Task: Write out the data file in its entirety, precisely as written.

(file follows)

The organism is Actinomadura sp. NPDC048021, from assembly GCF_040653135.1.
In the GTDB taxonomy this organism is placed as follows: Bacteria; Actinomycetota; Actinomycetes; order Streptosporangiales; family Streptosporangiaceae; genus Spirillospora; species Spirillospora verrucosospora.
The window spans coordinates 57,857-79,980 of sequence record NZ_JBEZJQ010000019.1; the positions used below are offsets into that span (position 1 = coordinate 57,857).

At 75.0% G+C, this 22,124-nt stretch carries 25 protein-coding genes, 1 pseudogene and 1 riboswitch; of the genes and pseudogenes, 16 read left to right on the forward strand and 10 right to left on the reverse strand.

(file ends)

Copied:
The organism is Actinomadura sp. NPDC048021, from assembly GCF_040653135.1.
In the GTDB taxonomy this organism is placed as follows: Bacteria; Actinomycetota; Actinomycetes; order Streptosporangiales; family Streptosporangiaceae; genus Spirillospora; species Spirillospora verrucosospora.
The window spans coordinates 57,857-79,980 of sequence record NZ_JBEZJQ010000019.1; the positions used below are offsets into that span (position 1 = coordinate 57,857).

At 75.0% G+C, this 22,124-nt stretch carries 25 protein-coding genes, 1 pseudogene and 1 riboswitch; of the genes and pseudogenes, 16 read left to right on the forward strand and 10 right to left on the reverse strand.